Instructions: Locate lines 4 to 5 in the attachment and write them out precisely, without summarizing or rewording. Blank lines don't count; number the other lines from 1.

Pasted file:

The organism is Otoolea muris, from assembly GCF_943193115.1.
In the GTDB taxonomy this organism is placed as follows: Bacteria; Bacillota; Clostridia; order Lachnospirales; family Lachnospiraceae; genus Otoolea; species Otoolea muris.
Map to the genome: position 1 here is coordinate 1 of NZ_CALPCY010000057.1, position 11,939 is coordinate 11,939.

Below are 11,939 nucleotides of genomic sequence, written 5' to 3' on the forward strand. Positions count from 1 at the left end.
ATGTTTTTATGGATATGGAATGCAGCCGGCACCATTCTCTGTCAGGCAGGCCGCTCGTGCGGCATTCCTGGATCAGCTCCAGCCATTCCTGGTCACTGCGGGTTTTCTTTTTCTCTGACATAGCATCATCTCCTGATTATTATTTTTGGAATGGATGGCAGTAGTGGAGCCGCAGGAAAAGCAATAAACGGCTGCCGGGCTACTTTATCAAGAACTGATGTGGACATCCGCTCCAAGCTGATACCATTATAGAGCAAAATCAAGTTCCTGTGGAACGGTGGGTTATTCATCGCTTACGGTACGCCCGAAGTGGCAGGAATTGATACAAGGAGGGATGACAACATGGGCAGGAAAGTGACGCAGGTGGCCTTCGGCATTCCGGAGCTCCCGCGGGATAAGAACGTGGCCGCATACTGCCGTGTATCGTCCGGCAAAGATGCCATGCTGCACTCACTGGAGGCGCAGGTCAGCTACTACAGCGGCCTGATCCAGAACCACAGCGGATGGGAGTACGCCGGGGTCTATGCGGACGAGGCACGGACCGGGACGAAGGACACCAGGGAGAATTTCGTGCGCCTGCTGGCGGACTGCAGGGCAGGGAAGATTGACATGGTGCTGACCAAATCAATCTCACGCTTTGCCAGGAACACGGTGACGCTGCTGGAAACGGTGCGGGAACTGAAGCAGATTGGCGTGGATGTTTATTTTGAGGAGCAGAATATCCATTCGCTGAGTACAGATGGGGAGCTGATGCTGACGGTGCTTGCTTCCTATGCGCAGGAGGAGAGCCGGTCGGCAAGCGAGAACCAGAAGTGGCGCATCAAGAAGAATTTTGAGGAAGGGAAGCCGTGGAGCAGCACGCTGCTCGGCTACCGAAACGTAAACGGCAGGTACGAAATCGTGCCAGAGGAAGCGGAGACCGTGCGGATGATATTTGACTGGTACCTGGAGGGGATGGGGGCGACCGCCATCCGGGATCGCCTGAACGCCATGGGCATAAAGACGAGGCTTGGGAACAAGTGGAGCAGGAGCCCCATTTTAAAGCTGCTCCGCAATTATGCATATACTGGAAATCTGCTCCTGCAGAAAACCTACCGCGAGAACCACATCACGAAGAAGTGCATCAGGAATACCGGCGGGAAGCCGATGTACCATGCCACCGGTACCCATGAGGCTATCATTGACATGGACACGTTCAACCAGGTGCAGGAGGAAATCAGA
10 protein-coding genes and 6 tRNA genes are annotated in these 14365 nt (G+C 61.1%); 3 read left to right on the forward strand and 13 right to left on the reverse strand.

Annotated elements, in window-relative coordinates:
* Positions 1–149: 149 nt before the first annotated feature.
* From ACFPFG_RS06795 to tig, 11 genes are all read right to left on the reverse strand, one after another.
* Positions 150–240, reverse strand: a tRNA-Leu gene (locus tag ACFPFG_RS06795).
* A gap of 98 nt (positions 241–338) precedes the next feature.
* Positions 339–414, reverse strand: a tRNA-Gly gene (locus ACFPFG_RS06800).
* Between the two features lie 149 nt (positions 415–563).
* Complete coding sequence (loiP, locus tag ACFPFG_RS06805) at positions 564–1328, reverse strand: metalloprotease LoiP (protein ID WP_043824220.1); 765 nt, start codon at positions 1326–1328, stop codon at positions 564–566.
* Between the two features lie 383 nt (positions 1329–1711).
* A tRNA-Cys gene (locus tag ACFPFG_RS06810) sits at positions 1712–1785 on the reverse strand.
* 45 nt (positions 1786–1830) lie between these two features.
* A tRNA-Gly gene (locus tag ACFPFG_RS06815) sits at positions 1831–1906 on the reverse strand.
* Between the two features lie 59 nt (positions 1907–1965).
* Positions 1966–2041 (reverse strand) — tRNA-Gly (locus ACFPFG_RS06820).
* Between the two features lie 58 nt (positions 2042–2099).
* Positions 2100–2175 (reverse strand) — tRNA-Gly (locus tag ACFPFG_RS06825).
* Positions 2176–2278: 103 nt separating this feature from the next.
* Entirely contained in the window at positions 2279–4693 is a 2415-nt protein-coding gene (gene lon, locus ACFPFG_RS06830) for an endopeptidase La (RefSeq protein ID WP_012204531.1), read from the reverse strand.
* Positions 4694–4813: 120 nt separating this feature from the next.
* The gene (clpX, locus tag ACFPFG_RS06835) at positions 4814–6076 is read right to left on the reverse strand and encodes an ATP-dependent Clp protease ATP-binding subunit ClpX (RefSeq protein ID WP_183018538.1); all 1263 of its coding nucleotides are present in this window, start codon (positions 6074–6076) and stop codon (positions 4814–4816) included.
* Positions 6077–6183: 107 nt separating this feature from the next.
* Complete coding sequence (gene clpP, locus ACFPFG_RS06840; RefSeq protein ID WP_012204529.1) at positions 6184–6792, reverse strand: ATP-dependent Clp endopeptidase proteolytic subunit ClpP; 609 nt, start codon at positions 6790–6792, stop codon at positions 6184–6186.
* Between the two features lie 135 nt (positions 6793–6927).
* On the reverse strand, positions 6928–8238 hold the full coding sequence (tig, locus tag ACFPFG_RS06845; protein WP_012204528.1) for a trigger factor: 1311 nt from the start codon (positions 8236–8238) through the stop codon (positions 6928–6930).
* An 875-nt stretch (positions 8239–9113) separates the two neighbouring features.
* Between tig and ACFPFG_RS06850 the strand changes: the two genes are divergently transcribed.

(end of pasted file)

Below are 11,939 nucleotides of genomic sequence, written 5' to 3' on the forward strand. Positions count from 1 at the left end.
ATGTTTTTATGGATATGGAATGCAGCCGGCACCATTCTCTGTCAGGCAGGCCGCTCGTGCGGCATTCCTGGATCAGCTCCAGCCATTCCTGGTCACTGCGGGTTTTCTTTTTCTCTGACATAGCATCATCTCCTGATTATTATTTTTGGAATGGATGGCAGTAGTGGAGCCGCAGGAAAAGCAATAAACGGCTGCCGGGCTACTTTATCAAGAACTGATGTGGACATCCGCTCCAAGCTGATACCATTATAGAGCAAAATCAAGTTCCTGTGGAACGGTGGGTTATTCATCGCTTACGGTACGCCCGAAGTGGCAGGAATTGATACAAGGAGGGATGACAACATGGGCAGGAAAGTGACGCAGGTGGCCTTCGGCATTCCGGAGCTCCCGCGGGATAAGAACGTGGCCGCATACTGCCGTGTATCGTCCGGCAAAGATGCCATGCTGCACTCACTGGAGGCGCAGGTCAGCTACTACAGCGGCCTGATCCAGAACCACAGCGGATGGGAGTACGCCGGGGTCTATGCGGACGAGGCACGGACCGGGACGAAGGACACCAGGGAGAATTTCGTGCGCCTGCTGGCGGACTGCAGGGCAGGGAAGATTGACATGGTGCTGACCAAATCAATCTCACGCTTTGCCAGGAACACGGTGACGCTGCTGGAAACGGTGCGGGAACTGAAGCAGATTGGCGTGGATGTTTATTTTGAGGAGCAGAATATCCATTCGCTGAGTACAGATGGGGAGCTGATGCTGACGGTGCTTGCTTCCTATGCGCAGGAGGAGAGCCGGTCGGCAAGCGAGAACCAGAAGTGGCGCATCAAGAAGAATTTTGAGGAAGGGAAGCCGTGGAGCAGCACGCTGCTCGGCTACCGAAACGTAAACGGCAGGTACGAAATCGTGCCAGAGGAAGCGGAGACCGTGCGGATGATATTTGACTGGTACCTGGAGGGGATGGGGGCGACCGCCATCCGGGATCGCCTGAACGCCATGGGCATAAAGACGAGGCTTGGGAACAAGTGGAGCAGGAGCCCCATTTTAAAGCTGCTCCGCAATTATGCATATACTGGAAATCTGCTCCTGCAGAAAACCTACCGCGAGAACCACATCACGAAGAAGTGCATCAGGAATACCGGCGGGAAGCCGATGTACCATGCCACCGGTACCCATGAGGCTATCATTGACATGGACACGTTCAACCAGGTGCAGGAGGAAATCAGA